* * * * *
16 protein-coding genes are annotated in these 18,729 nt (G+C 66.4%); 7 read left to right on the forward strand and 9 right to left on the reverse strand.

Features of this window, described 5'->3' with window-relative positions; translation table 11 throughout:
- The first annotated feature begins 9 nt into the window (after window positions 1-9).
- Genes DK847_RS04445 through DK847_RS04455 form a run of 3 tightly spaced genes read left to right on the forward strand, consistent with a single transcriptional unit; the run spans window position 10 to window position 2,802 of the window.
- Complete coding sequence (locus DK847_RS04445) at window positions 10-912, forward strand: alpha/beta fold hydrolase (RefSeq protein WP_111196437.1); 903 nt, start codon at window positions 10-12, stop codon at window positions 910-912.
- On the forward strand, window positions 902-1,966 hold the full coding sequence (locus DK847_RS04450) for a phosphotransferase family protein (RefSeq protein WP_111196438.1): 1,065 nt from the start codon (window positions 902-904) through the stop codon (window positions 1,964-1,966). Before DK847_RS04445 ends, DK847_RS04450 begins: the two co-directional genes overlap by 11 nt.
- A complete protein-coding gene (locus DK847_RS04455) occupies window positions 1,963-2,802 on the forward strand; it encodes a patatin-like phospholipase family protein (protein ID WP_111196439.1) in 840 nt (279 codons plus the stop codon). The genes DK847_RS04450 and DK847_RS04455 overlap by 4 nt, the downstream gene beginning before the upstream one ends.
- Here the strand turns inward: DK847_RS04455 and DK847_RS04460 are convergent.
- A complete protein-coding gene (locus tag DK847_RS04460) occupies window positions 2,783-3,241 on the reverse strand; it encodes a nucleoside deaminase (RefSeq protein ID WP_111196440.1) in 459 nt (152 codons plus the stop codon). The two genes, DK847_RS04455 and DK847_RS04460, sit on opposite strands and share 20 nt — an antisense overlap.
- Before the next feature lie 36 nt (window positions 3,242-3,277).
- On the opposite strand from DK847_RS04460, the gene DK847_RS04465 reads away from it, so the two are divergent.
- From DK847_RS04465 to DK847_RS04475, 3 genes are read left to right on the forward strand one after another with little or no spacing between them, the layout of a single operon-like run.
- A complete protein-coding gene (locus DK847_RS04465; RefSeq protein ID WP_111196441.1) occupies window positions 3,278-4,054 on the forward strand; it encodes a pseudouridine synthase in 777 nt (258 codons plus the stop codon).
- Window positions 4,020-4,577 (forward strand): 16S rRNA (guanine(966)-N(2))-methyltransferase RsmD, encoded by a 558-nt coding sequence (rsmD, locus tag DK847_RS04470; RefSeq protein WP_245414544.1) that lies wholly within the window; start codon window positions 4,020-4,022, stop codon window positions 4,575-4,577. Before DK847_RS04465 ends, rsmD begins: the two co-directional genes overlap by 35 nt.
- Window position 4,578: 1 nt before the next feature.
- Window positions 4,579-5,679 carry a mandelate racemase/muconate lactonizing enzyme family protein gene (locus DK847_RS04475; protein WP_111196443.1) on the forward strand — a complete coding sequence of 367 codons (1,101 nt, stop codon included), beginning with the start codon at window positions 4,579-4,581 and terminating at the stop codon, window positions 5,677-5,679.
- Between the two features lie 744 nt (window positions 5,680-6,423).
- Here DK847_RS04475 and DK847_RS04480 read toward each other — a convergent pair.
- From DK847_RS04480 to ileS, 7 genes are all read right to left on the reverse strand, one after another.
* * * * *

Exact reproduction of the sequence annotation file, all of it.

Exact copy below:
16 protein-coding genes are annotated in these 18,729 nt (G+C 66.4%); 7 read left to right on the forward strand and 9 right to left on the reverse strand.

Features of this window, described 5'->3' with window-relative positions; translation table 11 throughout:
- The first annotated feature begins 9 nt into the window (after window positions 1-9).
- Genes DK847_RS04445 through DK847_RS04455 form a run of 3 tightly spaced genes read left to right on the forward strand, consistent with a single transcriptional unit; the run spans window position 10 to window position 2,802 of the window.
- Complete coding sequence (locus DK847_RS04445) at window positions 10-912, forward strand: alpha/beta fold hydrolase (RefSeq protein WP_111196437.1); 903 nt, start codon at window positions 10-12, stop codon at window positions 910-912.
- On the forward strand, window positions 902-1,966 hold the full coding sequence (locus DK847_RS04450) for a phosphotransferase family protein (RefSeq protein WP_111196438.1): 1,065 nt from the start codon (window positions 902-904) through the stop codon (window positions 1,964-1,966). Before DK847_RS04445 ends, DK847_RS04450 begins: the two co-directional genes overlap by 11 nt.
- A complete protein-coding gene (locus DK847_RS04455) occupies window positions 1,963-2,802 on the forward strand; it encodes a patatin-like phospholipase family protein (protein ID WP_111196439.1) in 840 nt (279 codons plus the stop codon). The genes DK847_RS04450 and DK847_RS04455 overlap by 4 nt, the downstream gene beginning before the upstream one ends.
- Here the strand turns inward: DK847_RS04455 and DK847_RS04460 are convergent.
- A complete protein-coding gene (locus tag DK847_RS04460) occupies window positions 2,783-3,241 on the reverse strand; it encodes a nucleoside deaminase (RefSeq protein ID WP_111196440.1) in 459 nt (152 codons plus the stop codon). The two genes, DK847_RS04455 and DK847_RS04460, sit on opposite strands and share 20 nt — an antisense overlap.
- Before the next feature lie 36 nt (window positions 3,242-3,277).
- On the opposite strand from DK847_RS04460, the gene DK847_RS04465 reads away from it, so the two are divergent.
- From DK847_RS04465 to DK847_RS04475, 3 genes are read left to right on the forward strand one after another with little or no spacing between them, the layout of a single operon-like run.
- A complete protein-coding gene (locus DK847_RS04465; RefSeq protein ID WP_111196441.1) occupies window positions 3,278-4,054 on the forward strand; it encodes a pseudouridine synthase in 777 nt (258 codons plus the stop codon).
- Window positions 4,020-4,577 (forward strand): 16S rRNA (guanine(966)-N(2))-methyltransferase RsmD, encoded by a 558-nt coding sequence (rsmD, locus tag DK847_RS04470; RefSeq protein WP_245414544.1) that lies wholly within the window; start codon window positions 4,020-4,022, stop codon window positions 4,575-4,577. Before DK847_RS04465 ends, rsmD begins: the two co-directional genes overlap by 35 nt.
- Window position 4,578: 1 nt before the next feature.
- Window positions 4,579-5,679 carry a mandelate racemase/muconate lactonizing enzyme family protein gene (locus DK847_RS04475; protein WP_111196443.1) on the forward strand — a complete coding sequence of 367 codons (1,101 nt, stop codon included), beginning with the start codon at window positions 4,579-4,581 and terminating at the stop codon, window positions 5,677-5,679.
- Between the two features lie 744 nt (window positions 5,680-6,423).
- Here DK847_RS04475 and DK847_RS04480 read toward each other — a convergent pair.
- From DK847_RS04480 to ileS, 7 genes are all read right to left on the reverse strand, one after another.